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    The Train by Sue Pivetta

    When at night I chance to hear A train’s soulful whistle blow The silent evening sonneteer Creates a longing in my soul A haunting evening reveille Sad and sweet, it pulls my heart Towards some forgotten memory This sound now does impart. I pause in breath, so I can hear Hoping for another call She starts out far, then comes near Moaning out a lonesome drawl. So what young lover was it That parted with the train? Who left this sorrowful epithet? I can’t recall a face nor name. Could the cry so sweet and low Mourn a love that never came Echoing through hearts grown cold For all lost…

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    Quiet Light by Lorna McGinnis

    Beginning Yellow light through smudged window stream, Soft as a dream. Cheek pressed to sheet, Day I don’t greet.  Bright swells within the rosy room, Eating the gloom. Soon I will shift, And my head lift. The sunshine gilds my tousled hair, Drifts in still air. My eyes unglue, Blink morning new. Sea Shade Shadow haze floats under still sea, A blackened tree, A rippling smear Water calm, clear. The gloom trembles, etched in sunlight, Mid-morning bright. As the day grows The darkness flows. Wavering branches plumb the deeps Where seaweed sleeps And soft silt drifts, Tide sweeps and shifts.

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    Hallelujah, a novella excerpt by Liz Shine

    The sun beat down and the rocks were hot to walk over. Kate took an inner tube way out in the river, her long pale body draped over the tube, her arms and legs splashing in the water, her face skyward. Noah and Ben waded out, Noah carrying Ben’s football and bragging about how he could throw a tight spiral. Amy and I took our buckets to collect rocks and those tiny, dark fish that swim in the mud. Last time we went to the river it was just Noah and me, so he didn’t mind hanging back at the edge of the water teaching me how to skip rocks.…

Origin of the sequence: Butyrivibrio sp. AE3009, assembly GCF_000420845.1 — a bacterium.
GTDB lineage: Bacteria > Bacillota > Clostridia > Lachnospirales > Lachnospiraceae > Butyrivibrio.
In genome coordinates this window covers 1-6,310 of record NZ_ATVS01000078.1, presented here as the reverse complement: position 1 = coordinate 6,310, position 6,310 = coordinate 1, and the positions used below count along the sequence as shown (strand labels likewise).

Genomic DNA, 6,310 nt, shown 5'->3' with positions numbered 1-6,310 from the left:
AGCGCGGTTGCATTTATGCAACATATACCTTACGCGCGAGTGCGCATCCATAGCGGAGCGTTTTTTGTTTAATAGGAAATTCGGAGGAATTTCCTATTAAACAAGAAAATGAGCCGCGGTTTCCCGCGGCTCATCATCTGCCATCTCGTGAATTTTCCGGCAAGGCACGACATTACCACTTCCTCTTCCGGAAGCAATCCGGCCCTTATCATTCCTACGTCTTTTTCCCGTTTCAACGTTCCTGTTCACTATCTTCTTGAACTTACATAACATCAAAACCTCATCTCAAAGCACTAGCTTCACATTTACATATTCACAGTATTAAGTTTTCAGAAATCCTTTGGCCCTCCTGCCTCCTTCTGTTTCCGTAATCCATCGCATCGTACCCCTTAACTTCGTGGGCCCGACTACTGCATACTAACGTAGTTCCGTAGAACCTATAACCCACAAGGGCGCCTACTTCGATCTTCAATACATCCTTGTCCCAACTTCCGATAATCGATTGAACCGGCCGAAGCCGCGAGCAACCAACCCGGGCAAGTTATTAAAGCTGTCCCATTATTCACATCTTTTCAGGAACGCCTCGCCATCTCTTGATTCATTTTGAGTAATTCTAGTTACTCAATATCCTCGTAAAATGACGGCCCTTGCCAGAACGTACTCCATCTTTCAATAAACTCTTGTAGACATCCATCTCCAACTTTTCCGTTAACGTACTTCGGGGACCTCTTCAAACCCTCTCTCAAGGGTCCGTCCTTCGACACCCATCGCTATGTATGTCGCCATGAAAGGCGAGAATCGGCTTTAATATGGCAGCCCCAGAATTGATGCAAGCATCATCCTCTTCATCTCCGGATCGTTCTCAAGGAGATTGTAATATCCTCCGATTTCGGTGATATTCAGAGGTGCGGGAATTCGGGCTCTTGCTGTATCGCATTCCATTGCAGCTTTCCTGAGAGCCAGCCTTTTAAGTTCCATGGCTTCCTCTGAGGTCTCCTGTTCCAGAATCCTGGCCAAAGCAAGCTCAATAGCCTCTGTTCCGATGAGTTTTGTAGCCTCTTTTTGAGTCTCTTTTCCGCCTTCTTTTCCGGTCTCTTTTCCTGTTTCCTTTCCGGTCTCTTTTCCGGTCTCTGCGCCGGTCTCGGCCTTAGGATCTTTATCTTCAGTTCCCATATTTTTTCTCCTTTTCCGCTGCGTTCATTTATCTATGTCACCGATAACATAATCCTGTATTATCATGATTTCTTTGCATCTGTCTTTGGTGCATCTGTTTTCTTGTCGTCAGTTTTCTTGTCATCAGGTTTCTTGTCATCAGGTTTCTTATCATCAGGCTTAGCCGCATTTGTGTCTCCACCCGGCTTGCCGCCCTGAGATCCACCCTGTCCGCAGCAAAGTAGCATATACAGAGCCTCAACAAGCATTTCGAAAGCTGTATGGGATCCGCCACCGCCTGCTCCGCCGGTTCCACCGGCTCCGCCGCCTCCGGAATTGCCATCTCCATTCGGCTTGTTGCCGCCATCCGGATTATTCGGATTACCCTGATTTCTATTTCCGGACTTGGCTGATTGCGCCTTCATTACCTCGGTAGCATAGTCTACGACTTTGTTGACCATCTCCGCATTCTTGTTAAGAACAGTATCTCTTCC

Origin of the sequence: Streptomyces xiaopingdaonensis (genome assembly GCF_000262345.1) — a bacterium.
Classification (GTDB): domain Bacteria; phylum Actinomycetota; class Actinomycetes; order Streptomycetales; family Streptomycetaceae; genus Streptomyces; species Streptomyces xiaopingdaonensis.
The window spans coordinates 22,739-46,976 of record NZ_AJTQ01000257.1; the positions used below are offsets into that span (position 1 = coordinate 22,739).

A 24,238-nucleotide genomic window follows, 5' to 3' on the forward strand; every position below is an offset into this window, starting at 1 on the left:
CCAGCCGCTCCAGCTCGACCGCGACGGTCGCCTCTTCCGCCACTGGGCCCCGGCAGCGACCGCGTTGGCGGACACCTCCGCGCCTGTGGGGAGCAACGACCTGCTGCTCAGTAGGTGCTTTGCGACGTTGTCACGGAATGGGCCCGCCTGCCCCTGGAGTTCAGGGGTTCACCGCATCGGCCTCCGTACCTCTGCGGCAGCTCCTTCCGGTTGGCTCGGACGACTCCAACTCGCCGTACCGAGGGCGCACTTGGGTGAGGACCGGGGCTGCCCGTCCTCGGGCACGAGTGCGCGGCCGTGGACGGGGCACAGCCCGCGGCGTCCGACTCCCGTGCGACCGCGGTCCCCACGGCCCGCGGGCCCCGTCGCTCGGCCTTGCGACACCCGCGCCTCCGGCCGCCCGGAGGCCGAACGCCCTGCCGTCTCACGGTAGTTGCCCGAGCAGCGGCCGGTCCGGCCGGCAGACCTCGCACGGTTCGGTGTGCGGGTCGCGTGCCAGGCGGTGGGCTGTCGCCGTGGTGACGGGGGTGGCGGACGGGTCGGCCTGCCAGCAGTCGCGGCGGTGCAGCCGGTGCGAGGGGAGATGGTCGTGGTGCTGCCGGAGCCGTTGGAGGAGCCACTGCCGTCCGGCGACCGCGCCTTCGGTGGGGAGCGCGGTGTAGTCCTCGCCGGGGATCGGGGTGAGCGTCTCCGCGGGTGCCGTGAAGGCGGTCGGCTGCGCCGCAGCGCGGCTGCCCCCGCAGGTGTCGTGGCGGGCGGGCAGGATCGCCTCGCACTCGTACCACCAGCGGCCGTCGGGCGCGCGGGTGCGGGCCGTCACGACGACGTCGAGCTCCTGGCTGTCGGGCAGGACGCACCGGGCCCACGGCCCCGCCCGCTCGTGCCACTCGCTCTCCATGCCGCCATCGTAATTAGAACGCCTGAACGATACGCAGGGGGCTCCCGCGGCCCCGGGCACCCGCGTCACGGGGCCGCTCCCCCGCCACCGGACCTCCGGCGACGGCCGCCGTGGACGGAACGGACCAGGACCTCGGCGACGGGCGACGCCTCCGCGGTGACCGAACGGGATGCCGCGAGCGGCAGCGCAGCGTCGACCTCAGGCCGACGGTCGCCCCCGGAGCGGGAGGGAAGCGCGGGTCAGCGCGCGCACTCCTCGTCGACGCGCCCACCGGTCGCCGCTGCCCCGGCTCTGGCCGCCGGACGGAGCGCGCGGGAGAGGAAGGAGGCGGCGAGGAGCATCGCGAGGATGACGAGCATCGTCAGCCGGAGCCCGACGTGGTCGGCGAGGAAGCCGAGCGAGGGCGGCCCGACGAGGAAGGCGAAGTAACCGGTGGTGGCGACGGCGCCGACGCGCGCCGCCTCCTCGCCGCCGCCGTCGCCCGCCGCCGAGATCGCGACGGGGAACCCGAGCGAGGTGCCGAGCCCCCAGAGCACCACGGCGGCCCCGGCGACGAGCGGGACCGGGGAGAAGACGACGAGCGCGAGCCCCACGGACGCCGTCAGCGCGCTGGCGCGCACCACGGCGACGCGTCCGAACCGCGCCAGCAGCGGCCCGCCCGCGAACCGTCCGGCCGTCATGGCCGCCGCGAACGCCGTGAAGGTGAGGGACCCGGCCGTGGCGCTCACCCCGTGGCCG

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    Hitching to NYC by Alec Clayton

    It was a week before Christmas way back in 1973. I made the bold decision to hitchhike from South Mississippi to New York City where I would become a famous artist. How I was going to do that was something I hadn’t quite considered. My brother took me out to Highway 11 and let me out. I had an old army surplus coat a friend had given me and a backpack another friend had given me. I had some pretty cool friends back then. The backpack was stuffed with clothes and a toothbrush and two paperback books: The Electric Kool-Aid Acid Test and On the Road. And a hundred dollars in travelers…